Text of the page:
If you’re looking to lighten up your hair with some bright highlights, make sure you know the difference between the traditional foil highlight technique and the increasingly popular balayage highlight technique. In New York City and Los Angeles salons, balayage highlights are becoming just as popular, if not even more, than foil highlights. “Balayage used to be considered a specialty technique, but because it is in such demand, more salons are offering it,” explains Donna Tripodi of NYC’s Eva Scrivo Salon. Celebrities like Drew Barrymore, Rachel Bilson, and Jessica Biel have all shown off enviously sexy, natural-looking balayage highlights recently.
Balayage, which is also called “hair painting,” creates the most natural looking results because the colorist paints on the highlights, and can scatter them throughout your hair in a more truly sunkissed and haphazard pattern. “When using foils, you work row by row which makes the highlight pattern look very linear and grid like, but with balayage, you have more flexibility on where you want to place the highlights so the resulting pattern can look more natural,” says Tripodi. Balayage also creates a more natural looking color. “With balayage, I start painting the color on at midshaft which is where the sun naturally hits your hair the most. Then, I gently paint up to the roots, which makes the growth at the scalp look more gradual. When you use foils, the entire section is coated evenly with color, then wrapped up in the foil, and the heat from the foil makes that piece uniform in color from roots to tips. Also, because you work in rows, the demarcation at the roots looks like a straight line,” explains Tripodi. Balayage is also the technique a colorist would use to create the grown-out ombre highlight effect. Another added benefit of balayage: longer lasting results. “Since the grow out at the roots isn’t as obvious, you can wait a litter longer before getting a touch up,” she says. Foils usually require a visit to the salon every six weeks, but with balayage, a client can go eight weeks or even a little longer.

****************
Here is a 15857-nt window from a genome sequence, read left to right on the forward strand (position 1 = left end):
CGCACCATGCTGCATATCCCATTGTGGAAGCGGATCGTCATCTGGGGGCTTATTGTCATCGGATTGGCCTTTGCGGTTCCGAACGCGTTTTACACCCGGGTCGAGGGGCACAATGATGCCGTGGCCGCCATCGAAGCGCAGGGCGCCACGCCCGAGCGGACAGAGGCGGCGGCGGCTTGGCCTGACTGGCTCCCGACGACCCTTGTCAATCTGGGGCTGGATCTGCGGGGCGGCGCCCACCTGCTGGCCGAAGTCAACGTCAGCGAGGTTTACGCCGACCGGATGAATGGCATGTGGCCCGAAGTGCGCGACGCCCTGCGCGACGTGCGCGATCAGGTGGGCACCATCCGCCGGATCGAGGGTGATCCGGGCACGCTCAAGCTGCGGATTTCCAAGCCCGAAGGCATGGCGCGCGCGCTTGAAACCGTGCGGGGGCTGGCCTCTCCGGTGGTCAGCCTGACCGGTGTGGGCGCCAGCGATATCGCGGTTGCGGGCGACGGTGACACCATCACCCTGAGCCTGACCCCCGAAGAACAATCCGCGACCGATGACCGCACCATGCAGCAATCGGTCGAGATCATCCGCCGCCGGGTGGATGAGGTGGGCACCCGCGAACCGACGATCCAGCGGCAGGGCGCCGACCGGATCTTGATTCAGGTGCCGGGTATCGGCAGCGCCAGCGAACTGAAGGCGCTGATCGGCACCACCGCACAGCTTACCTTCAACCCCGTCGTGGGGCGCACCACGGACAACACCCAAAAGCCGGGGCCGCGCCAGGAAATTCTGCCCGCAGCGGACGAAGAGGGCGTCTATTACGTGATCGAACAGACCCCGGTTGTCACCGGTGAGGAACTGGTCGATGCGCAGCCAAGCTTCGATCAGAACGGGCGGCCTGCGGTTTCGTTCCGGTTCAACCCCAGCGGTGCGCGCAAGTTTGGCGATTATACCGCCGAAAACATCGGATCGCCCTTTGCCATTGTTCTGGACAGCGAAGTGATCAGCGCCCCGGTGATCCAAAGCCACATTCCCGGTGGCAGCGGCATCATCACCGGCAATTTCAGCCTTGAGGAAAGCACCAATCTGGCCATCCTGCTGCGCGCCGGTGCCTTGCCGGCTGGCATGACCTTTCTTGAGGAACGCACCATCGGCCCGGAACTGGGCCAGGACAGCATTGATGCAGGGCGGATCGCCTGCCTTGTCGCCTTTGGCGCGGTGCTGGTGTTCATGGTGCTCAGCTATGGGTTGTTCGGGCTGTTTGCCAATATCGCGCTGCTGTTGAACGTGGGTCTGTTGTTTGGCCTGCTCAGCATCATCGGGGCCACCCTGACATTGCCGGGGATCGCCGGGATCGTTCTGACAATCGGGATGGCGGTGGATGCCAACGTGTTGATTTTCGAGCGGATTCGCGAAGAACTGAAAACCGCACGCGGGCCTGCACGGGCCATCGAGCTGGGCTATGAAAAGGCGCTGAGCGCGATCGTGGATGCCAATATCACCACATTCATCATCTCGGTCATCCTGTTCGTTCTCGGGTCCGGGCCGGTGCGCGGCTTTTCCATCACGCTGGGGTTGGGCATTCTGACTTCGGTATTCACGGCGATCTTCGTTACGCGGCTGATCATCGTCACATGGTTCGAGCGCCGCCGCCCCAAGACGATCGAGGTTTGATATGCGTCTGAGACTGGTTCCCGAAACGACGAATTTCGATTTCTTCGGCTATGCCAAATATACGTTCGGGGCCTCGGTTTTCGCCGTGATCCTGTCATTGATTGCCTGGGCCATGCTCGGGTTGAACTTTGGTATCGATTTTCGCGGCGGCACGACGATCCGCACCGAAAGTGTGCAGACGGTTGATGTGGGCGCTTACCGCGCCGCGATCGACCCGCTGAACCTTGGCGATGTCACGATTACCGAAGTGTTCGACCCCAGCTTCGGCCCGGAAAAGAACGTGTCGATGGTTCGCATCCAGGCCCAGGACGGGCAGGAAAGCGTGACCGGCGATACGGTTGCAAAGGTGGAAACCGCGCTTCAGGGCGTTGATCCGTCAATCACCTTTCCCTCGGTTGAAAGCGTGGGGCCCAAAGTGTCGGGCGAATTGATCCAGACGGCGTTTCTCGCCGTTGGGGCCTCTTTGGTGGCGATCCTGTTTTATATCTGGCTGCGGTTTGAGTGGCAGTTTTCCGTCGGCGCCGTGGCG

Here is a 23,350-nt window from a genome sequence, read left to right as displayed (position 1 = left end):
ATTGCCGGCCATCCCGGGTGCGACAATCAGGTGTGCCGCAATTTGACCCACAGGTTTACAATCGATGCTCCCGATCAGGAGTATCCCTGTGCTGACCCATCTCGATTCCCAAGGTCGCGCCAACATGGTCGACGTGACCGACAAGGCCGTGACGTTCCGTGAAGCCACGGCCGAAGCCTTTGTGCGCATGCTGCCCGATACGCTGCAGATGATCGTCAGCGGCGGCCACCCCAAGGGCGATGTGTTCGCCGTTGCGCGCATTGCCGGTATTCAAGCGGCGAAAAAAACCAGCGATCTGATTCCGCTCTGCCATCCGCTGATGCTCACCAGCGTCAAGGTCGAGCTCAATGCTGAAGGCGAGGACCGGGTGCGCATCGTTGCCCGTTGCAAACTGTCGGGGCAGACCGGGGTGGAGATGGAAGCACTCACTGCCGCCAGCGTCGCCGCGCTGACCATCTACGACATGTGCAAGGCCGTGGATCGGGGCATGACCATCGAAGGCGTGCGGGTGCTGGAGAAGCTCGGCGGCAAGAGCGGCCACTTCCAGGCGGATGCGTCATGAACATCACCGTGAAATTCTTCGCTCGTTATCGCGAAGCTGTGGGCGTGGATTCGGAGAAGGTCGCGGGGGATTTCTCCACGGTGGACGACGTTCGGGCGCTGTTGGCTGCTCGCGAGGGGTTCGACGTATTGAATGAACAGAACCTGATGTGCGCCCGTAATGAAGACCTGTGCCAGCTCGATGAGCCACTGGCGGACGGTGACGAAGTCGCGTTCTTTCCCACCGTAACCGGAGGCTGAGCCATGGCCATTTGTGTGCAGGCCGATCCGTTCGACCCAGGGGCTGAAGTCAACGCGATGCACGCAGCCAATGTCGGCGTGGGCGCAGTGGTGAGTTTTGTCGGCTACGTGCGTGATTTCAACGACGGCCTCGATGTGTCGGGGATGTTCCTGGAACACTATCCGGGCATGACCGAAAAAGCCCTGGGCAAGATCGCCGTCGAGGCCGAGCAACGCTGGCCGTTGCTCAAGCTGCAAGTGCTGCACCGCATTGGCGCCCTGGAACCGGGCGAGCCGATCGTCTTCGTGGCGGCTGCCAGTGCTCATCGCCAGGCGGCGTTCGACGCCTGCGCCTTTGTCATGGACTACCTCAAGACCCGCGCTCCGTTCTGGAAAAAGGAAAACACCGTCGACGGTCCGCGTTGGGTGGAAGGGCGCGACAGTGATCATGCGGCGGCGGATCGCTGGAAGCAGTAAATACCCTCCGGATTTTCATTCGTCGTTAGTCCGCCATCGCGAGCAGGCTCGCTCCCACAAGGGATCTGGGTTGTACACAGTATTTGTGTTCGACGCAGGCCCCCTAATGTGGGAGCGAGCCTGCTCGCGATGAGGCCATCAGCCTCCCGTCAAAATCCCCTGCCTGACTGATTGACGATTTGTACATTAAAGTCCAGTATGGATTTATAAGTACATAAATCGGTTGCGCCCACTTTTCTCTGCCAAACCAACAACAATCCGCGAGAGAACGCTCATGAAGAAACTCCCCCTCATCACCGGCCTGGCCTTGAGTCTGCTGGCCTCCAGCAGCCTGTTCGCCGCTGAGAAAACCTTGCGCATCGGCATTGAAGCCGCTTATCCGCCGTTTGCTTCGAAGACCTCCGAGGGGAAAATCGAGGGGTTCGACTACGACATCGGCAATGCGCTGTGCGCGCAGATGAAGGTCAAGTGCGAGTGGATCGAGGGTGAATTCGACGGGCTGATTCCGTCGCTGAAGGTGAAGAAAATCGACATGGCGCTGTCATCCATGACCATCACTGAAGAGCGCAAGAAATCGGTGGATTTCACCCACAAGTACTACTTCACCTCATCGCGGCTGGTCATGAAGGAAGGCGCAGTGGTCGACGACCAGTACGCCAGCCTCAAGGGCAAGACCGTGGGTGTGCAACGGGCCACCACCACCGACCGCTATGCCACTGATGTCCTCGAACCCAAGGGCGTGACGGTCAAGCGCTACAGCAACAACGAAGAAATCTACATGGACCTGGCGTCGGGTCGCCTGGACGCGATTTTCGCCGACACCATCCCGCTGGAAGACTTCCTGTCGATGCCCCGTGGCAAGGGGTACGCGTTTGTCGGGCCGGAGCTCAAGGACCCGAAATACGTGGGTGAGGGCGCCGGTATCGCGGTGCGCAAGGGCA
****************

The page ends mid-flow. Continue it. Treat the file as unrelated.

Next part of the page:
Balayage may not be the best option for women with dark brown or black hair. “To lighten up dark hair, you need the heat from the foils to achieve a very light effect,” cautions Tripodi. “I sometimes like to use both techniques on a client to create a mix of bold and natural looking highlights. It’s important to find a colorist who knows how to do both techniques. They truly are different and it’s about choosing which one is good for you, as opposed to finding a colorist who just does one technique or the other,” advises Tripodi. A final word, no matter which technique you get: “It takes 72 hours for the cuticle of your hair to close after its been opened during a coloring process, so try to wait that long before shampooing. You can rinse and condition your hair, but don’t wash it with shampoo. Use a dry shampoo if needed. This is most important for redheads,” cautions Tripodi. My favorite dry shampoo: Klorane Oat Milk Gentle Dry Shampoo, $18, adds volume and texture, and smells super fresh.